Meds and you

26 July 2007

DA - bogus meds flooding SA

Several alternative medicines which have been banned in other countries have easily found their way into the South African market, the Democratic Alliance said on Thursday.

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Several alternative medicines which have been banned in other countries have easily found their way into the South African market, the Democratic Alliance said on Thursday.

Briefing the media in Cape Town, DA Spokesman on Health, Mike Waters, said the South African government was doing nothing to stop these dangerous products from being sold to people.

"Many of these products simply do not work or are actually dangerous, and several have been banned or restricted in other countries... yet they continue to be sold freely in South Africa, with no intervention by the authorities," he said.

Despite health minister Manto Tshabalala-Msimang having proposed a system through which the sale of alternative medicines would be regulated, Waters said the system was still yet to be implemented.

Refuses to follow through
"It is puzzling, therefore, that the Minister of Health three years ago initiated a system for the regulation of alternative medicines, but refuses to follow through with implementing it.

"It is also puzzling that South Africa's medicines regulatory authority, the Medicines Control Council (MCC), refuses to use the mechanisms available to it to protect consumers," he said, adding that the regulatory vacuum has turned the alternative medicines market-place into a free-for-all.

Amongst others, Waters cited Glucoplex, a product which is being marketed in SA as a medicine for abnormal sugar metabolism and diabetes, as one of the products whose "dubious" claims were acted upon by United States authorities.

"In 2006 the Federal Trade Commission and the Federal Drug Administration in the US, working with government agencies in Mexico and Canada, launched a drive to stop sales of products misrepresented as treatments for diabetes, including Sportron.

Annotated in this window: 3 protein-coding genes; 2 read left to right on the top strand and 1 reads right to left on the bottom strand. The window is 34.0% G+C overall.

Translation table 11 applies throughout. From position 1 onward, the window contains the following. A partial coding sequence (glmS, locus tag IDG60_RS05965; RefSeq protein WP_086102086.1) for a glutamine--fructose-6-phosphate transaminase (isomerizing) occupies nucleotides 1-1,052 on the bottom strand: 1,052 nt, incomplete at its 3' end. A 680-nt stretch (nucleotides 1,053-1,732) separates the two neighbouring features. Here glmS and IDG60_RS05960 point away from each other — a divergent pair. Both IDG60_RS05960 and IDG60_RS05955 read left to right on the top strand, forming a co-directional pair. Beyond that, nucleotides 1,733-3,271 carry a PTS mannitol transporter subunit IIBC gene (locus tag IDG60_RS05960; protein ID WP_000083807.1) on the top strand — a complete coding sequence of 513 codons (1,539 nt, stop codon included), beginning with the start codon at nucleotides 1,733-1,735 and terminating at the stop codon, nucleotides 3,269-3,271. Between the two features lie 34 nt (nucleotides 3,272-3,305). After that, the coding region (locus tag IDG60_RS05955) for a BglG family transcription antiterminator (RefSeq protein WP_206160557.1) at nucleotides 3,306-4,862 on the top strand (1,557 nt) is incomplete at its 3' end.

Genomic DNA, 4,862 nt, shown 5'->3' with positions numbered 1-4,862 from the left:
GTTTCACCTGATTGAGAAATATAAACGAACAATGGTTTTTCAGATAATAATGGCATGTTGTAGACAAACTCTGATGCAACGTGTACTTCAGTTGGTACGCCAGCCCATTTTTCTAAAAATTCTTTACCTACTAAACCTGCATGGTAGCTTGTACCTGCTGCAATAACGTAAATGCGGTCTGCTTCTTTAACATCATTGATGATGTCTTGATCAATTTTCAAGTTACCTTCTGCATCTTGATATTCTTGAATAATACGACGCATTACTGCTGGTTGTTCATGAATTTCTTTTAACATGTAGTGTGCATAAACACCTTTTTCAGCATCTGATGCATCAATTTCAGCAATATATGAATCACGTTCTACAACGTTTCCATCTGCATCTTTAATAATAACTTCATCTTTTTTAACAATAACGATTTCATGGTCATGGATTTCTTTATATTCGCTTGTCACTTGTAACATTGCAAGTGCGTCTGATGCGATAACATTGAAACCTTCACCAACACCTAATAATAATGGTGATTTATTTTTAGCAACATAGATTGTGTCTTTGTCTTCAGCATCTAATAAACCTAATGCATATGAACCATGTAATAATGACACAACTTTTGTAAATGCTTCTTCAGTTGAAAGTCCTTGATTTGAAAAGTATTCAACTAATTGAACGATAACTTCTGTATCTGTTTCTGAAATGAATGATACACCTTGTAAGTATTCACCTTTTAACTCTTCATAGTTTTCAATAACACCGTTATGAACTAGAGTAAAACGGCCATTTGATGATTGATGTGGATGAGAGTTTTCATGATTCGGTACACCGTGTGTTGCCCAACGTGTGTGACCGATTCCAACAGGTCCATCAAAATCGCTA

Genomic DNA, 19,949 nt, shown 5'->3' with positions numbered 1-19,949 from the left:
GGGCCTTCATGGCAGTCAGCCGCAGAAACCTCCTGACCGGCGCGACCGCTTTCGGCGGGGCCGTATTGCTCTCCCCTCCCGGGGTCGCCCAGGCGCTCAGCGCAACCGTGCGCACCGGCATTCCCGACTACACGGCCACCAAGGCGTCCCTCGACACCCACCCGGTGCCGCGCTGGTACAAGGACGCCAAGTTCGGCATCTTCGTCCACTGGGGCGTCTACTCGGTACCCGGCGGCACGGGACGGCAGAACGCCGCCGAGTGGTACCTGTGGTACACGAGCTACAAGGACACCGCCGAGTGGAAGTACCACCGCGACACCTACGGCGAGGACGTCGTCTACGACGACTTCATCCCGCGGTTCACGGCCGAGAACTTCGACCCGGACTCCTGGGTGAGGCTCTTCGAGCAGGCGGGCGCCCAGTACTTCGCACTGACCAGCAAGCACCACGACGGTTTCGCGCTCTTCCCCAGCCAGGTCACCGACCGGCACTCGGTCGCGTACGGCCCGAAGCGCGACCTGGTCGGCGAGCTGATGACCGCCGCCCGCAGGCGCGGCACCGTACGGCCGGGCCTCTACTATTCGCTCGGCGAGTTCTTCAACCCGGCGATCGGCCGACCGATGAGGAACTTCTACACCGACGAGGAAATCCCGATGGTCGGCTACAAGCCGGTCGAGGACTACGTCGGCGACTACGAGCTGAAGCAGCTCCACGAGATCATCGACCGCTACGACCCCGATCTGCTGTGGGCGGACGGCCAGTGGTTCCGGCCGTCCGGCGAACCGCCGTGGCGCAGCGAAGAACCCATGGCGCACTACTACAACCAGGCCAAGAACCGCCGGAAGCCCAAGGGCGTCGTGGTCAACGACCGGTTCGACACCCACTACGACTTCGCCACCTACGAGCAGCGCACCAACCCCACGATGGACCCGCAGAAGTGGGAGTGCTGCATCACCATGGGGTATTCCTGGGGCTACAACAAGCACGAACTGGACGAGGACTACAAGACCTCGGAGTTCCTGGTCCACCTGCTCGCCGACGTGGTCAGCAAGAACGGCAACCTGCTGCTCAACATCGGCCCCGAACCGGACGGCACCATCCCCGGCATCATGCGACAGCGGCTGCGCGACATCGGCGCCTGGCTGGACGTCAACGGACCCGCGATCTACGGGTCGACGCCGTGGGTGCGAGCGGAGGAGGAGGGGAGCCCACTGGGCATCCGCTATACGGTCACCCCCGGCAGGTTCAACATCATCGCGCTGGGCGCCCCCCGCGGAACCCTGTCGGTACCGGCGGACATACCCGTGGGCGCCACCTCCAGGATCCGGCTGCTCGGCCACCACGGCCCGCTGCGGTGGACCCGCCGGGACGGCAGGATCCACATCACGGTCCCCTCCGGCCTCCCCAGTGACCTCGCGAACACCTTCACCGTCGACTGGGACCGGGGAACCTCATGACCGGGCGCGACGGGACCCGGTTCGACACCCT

No action taken
"The MCC has taken no action against this product," he said.

Waters said there was a need for the MCC to be independent from the government if it were to become effective.

"To become more effective and properly independent, the MCC needs to be urgently lifted out of the public service and set up as an autonomous, self-funding institution along the lines of the South African Revenue Service, with clear specifications about lines of accountability and independence," he said.

Tshabalala-Msimang's office was not immediately available for comment.

However, responding to similar attacks by the DA on the MCC last month the health ministerial spokesman, Sibani Mngadi, had said it did not make sense for the DA to call for the restructuring of the council when they knew the process was already underway.

"It is disturbing that the Democratic Alliance has chosen to act in a politically opportunistic manner... regarding the Medicine Control Council (MCC).

"Unfortunately, the [DA's] statement seeks to undercut the initiative of the portfolio committee to engage with the MCC and draw some media credit to the [party]," he said, adding that a task team dealing with the restructuring of the council had already begun its work. – (Sapa)

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July 2007

 

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